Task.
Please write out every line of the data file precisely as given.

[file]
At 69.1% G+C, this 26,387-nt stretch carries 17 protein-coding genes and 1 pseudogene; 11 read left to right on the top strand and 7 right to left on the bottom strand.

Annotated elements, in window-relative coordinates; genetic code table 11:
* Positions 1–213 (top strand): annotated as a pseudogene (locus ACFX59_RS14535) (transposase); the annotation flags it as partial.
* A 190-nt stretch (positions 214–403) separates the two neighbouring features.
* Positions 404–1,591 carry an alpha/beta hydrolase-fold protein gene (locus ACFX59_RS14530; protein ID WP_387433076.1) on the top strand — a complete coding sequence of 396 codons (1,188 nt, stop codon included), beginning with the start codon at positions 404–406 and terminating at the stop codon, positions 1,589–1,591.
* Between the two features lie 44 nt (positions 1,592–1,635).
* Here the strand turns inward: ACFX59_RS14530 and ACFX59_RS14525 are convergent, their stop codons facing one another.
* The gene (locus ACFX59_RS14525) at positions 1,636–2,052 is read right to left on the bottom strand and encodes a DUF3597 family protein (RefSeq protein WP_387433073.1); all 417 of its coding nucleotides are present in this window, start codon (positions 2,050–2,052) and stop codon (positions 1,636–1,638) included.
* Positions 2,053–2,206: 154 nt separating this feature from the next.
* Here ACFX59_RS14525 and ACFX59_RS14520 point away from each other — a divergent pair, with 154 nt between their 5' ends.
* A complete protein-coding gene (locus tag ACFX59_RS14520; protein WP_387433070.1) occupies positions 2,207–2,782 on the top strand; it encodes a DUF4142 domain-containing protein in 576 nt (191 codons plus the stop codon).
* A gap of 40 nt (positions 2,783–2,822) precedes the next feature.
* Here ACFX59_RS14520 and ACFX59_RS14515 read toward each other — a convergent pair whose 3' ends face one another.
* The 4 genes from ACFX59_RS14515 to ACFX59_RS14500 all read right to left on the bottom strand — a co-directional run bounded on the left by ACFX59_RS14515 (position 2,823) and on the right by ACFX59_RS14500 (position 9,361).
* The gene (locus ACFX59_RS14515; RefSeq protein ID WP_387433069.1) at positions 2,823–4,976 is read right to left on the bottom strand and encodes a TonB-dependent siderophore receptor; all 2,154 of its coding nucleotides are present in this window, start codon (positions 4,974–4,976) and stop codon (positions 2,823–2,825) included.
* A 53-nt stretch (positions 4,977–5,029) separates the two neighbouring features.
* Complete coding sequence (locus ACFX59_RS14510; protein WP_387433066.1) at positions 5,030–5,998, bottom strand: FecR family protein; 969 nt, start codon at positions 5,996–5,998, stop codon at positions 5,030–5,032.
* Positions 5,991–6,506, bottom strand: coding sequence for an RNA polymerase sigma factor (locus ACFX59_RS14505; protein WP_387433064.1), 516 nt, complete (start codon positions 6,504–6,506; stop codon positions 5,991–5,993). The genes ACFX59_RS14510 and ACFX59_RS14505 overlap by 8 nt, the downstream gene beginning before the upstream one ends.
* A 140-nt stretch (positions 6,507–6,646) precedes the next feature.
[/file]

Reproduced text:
At 69.1% G+C, this 26,387-nt stretch carries 17 protein-coding genes and 1 pseudogene; 11 read left to right on the top strand and 7 right to left on the bottom strand.

Annotated elements, in window-relative coordinates; genetic code table 11:
* Positions 1–213 (top strand): annotated as a pseudogene (locus ACFX59_RS14535) (transposase); the annotation flags it as partial.
* A 190-nt stretch (positions 214–403) separates the two neighbouring features.
* Positions 404–1,591 carry an alpha/beta hydrolase-fold protein gene (locus ACFX59_RS14530; protein ID WP_387433076.1) on the top strand — a complete coding sequence of 396 codons (1,188 nt, stop codon included), beginning with the start codon at positions 404–406 and terminating at the stop codon, positions 1,589–1,591.
* Between the two features lie 44 nt (positions 1,592–1,635).
* Here the strand turns inward: ACFX59_RS14530 and ACFX59_RS14525 are convergent, their stop codons facing one another.
* The gene (locus ACFX59_RS14525) at positions 1,636–2,052 is read right to left on the bottom strand and encodes a DUF3597 family protein (RefSeq protein WP_387433073.1); all 417 of its coding nucleotides are present in this window, start codon (positions 2,050–2,052) and stop codon (positions 1,636–1,638) included.
* Positions 2,053–2,206: 154 nt separating this feature from the next.
* Here ACFX59_RS14525 and ACFX59_RS14520 point away from each other — a divergent pair, with 154 nt between their 5' ends.
* A complete protein-coding gene (locus tag ACFX59_RS14520; protein WP_387433070.1) occupies positions 2,207–2,782 on the top strand; it encodes a DUF4142 domain-containing protein in 576 nt (191 codons plus the stop codon).
* A gap of 40 nt (positions 2,783–2,822) precedes the next feature.
* Here ACFX59_RS14520 and ACFX59_RS14515 read toward each other — a convergent pair whose 3' ends face one another.
* The 4 genes from ACFX59_RS14515 to ACFX59_RS14500 all read right to left on the bottom strand — a co-directional run bounded on the left by ACFX59_RS14515 (position 2,823) and on the right by ACFX59_RS14500 (position 9,361).
* The gene (locus ACFX59_RS14515; RefSeq protein ID WP_387433069.1) at positions 2,823–4,976 is read right to left on the bottom strand and encodes a TonB-dependent siderophore receptor; all 2,154 of its coding nucleotides are present in this window, start codon (positions 4,974–4,976) and stop codon (positions 2,823–2,825) included.
* A 53-nt stretch (positions 4,977–5,029) separates the two neighbouring features.
* Complete coding sequence (locus ACFX59_RS14510; protein WP_387433066.1) at positions 5,030–5,998, bottom strand: FecR family protein; 969 nt, start codon at positions 5,996–5,998, stop codon at positions 5,030–5,032.
* Positions 5,991–6,506, bottom strand: coding sequence for an RNA polymerase sigma factor (locus ACFX59_RS14505; protein WP_387433064.1), 516 nt, complete (start codon positions 6,504–6,506; stop codon positions 5,991–5,993). The genes ACFX59_RS14510 and ACFX59_RS14505 overlap by 8 nt, the downstream gene beginning before the upstream one ends.
* A 140-nt stretch (positions 6,507–6,646) precedes the next feature.